Netlify Deployment Previews for Self-hosted GitLab on Private Network

Written by Vivek Matthew on March 18, 2022; tagged under netlify, gitlab, ci/cd

Netlify provides an integration with GitLab for easily deploying sites on to Netlify with their Webhook integrations. However, using the available integration with a private, self-hosted GitLab instance can be tricky. The integration requires the self-hosted GitLab instance to be open to the internet and so an instance hosted behind a VPN or Firewall will not be able to use this feature. As there are projects where having a GitLab instance accessible over the public internet is not an option, due to organisational security policies, this limitation ends up being a blocker to the use of this feature. In this post, we will go over the setup of a GitLab CI Pipeline for Deploy Previews using the netlify-cli tool and it’s manual deploy feature. With this setup, deployments can be made to Netlify from a GitLab instance hosted behind a VPN or firewall.

Install netlify-cli

On the local development machine, install netlify-cli:

npm install netlify-cli -g

Create a Netlify Site

Create a new Netlify site:

netlify sites:create

Choose a Netlify team to use and provide the site name. Make a note of the Site ID provided by Netlify.

Create a Netlify Personal Access Token

On the Netlify User Settings page, create a Personal Access Token. Copy and save the access token at a secure location.

Add the tokens to GitLab CI settings

Add the saved tokens as NETLIFY_SITE_ID and NETLIFY_AUTH_TOKEN as GitLab CI environment variables on the repository CI/CD settings page.

Setup the GitLab CI Pipeline

Create a .gitlab-ci.yml file in the root of the repository.

image: node:17-alpine3.14


  - preview

  stage: preview
    - npm install
    - apk add --no-cache zip curl
    - npm run build-storybook
    - npm install netlify-cli --save-dev
    - npx netlify deploy --site $NETLIFY_SITE_ID --auth $NETLIFY_AUTH_TOKEN --dir storybook-static/
      - storybook-static
    - netlify

For this example, we will be using a storybook project. The above pipeline installs the required npm dependencies, builds a Storybook app locally on the GitLab runner and then deploys it to Netlify. The Deploy Previews on Netlify are persistent so a history of deployments can be kept for future reference.

Cache the npm dependencies

To make the pipeline run a bit faster, setup a cache for .npm in the pipeline:

    - .npm/
      - package-lock.json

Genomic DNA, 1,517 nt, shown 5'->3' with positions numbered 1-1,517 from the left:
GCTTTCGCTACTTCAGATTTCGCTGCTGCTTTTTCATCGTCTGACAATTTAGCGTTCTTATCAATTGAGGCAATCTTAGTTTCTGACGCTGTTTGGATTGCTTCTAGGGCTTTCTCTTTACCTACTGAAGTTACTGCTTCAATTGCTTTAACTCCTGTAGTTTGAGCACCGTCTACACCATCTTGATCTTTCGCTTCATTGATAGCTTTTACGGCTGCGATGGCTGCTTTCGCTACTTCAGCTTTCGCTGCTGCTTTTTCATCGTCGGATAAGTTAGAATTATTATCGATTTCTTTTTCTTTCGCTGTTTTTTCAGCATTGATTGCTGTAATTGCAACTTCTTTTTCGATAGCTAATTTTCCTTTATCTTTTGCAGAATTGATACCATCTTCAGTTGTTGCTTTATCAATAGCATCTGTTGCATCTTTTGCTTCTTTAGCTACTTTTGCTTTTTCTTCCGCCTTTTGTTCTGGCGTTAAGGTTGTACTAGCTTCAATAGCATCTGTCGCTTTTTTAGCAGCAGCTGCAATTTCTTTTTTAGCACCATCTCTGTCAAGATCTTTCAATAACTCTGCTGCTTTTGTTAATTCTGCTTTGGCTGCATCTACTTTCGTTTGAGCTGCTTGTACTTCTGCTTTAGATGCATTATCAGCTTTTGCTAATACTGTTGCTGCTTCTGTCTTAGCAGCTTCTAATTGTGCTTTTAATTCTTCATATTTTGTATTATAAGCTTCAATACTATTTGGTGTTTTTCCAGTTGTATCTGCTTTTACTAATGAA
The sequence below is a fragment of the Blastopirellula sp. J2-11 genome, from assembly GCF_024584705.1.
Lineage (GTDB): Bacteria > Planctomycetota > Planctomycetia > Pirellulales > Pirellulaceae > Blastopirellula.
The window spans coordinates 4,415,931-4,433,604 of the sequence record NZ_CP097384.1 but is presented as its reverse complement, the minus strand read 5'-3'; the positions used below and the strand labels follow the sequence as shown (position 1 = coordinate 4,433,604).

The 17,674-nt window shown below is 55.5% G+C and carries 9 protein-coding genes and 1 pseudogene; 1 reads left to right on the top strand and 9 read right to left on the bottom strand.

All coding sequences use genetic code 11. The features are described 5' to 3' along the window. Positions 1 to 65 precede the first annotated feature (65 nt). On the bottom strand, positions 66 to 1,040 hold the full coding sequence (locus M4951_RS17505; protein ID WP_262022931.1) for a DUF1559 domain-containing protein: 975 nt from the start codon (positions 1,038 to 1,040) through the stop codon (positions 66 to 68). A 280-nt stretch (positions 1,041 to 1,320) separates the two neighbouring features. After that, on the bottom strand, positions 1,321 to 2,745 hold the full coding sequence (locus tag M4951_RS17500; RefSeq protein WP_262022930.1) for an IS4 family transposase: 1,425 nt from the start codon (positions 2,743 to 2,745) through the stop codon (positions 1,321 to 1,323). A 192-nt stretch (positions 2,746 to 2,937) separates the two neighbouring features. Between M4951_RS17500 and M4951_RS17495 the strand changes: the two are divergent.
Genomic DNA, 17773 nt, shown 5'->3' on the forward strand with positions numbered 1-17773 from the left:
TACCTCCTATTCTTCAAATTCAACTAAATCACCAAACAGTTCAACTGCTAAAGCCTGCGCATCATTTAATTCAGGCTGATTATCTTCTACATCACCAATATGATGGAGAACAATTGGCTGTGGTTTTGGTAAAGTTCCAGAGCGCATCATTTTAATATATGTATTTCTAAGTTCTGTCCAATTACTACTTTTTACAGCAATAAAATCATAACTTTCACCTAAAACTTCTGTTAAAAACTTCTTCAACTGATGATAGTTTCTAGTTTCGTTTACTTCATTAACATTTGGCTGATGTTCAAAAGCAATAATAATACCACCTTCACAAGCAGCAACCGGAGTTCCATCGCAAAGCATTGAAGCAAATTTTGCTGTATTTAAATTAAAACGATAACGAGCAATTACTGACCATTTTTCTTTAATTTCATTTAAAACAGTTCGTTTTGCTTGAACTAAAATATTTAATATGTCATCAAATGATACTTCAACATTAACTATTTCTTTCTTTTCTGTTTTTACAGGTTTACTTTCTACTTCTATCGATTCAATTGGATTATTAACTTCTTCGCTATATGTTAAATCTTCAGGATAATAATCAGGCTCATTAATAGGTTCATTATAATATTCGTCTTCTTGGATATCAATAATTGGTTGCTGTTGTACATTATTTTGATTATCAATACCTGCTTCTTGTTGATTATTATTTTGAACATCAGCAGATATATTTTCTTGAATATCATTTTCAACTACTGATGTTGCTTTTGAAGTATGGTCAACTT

And use npm ci instead of npm install.

-    - npm install
-    - apk add --no-cache zip curl
-    - npm run build-storybook
-    - npm install netlify-cli --save-dev
+    - npm ci --cache .npm --prefer-offline
+    - apk add --no-cache zip curl
+    - npm run build-storybook

Note that npm ci requires a package-lock.json to be present in the repository. For more details on the intricacies of npm caching on GitLab, refer this answer on StackOverflow.

Prevent GitLab from creating duplicate pipelines

When there is an open MR and code is pushed to the source branch, GitLab creates a merge request pipeline and a branch pipeline, causing duplicate pipelines to be created. To avoid the creation of duplicate pipelines, add the below rules in the preview job, so that preview is run only for merge request pipelines:

    - if: $CI_PIPELINE_SOURCE == 'merge_request_event'

When using GitLab 13.8 or newer, the below workflow can instead be used to allow preview to work with branch pipelines as well, without creating duplicate pipelines:

    - if: '$CI_PIPELINE_SOURCE == "merge_request_event"'
      when: never
    - if: '$CI_COMMIT_BRANCH'

Update the MR with a deploy status note

Adding a note to the MR with the deploy status and a link to the deploy preview URL makes it easier to keep track of deployments. For setting this up, create a GitLab Project Access Token. Next save the access token as a GITLAB_API_TOKEN variable in the GitLab project settings. In order to send a POST request to the GitLab API for creating the MR note, make the following change to the pipeline.


-    - npx netlify deploy --site $NETLIFY_SITE_ID --auth $NETLIFY_AUTH_TOKEN --dir storybook-static/
+    - npx netlify deploy --site $NETLIFY_SITE_ID --auth $NETLIFY_AUTH_TOKEN --dir storybook-static/ | tee netlify_output.txt
+    - if [ -z ${CI_MERGE_REQUEST_IID+x} ]; then exit 0; fi
+    - export DRAFT_URL=$(cat netlify_output.txt | grep 'Draft.*https' | sed 's/\[39m//g' | awk -F " " '{print $NF}')
+    - 'curl --request POST
+      --data-urlencode "body=✔ **Deploy Preview ready for [Pipeline $CI_PIPELINE_IID]($CI_PIPELINE_URL)**
+      🔨 Explore the source changes: $CI_COMMIT_SHA
+      😎 Browse the preview: $DRAFT_URL"
+      "https://$CI_SERVER_HOST/api/v4/projects/$CI_PROJECT_ID/merge_requests/$CI_MERGE_REQUEST_IID/notes"'

Now, whenever the deployment on to Netlify is successful for a merge request pipeline, the pipeline will add a comment to the MR containing a link to the commit diff and the Deploy Preview URL.


With this setup we now have Deploys Previews from a self-hosted GitLab instance, on to Netlify, even when the GitLab instance is inside a private network.

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